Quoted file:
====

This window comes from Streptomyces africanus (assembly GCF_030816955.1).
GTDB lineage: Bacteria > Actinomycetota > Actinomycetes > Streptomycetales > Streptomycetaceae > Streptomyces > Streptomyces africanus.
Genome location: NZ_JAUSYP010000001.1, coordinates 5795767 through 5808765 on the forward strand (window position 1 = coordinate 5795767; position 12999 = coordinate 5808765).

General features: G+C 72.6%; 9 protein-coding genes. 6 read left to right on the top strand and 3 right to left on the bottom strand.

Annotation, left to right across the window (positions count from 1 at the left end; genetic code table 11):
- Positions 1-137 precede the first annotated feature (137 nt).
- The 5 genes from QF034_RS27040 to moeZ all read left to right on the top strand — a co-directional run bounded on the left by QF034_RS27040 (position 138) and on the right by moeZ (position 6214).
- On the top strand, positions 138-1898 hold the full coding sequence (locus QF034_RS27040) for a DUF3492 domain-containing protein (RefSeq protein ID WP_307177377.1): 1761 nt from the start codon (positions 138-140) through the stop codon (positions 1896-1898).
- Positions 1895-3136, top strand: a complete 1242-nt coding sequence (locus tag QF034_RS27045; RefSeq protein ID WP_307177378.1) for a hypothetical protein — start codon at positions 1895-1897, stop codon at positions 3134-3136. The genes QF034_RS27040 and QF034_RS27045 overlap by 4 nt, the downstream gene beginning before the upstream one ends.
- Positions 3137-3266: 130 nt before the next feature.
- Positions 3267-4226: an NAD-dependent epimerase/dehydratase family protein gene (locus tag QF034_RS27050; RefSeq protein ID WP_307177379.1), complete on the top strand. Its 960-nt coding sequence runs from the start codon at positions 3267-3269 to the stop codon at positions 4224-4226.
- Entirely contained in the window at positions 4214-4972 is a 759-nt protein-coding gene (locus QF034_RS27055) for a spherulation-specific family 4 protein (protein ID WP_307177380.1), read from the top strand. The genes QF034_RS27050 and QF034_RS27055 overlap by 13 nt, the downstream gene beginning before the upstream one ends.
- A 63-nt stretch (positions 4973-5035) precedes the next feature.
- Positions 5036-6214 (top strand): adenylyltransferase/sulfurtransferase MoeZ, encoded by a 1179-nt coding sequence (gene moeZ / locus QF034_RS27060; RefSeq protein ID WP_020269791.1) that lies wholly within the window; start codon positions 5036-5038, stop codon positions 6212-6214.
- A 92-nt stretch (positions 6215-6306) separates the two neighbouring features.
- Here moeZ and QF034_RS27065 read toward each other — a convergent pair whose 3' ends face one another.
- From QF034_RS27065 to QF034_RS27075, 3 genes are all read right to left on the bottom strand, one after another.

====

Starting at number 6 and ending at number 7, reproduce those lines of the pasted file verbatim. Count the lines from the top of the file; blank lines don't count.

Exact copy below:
- Positions 1-137 precede the first annotated feature (137 nt).
- The 5 genes from QF034_RS27040 to moeZ all read left to right on the top strand — a co-directional run bounded on the left by QF034_RS27040 (position 138) and on the right by moeZ (position 6214).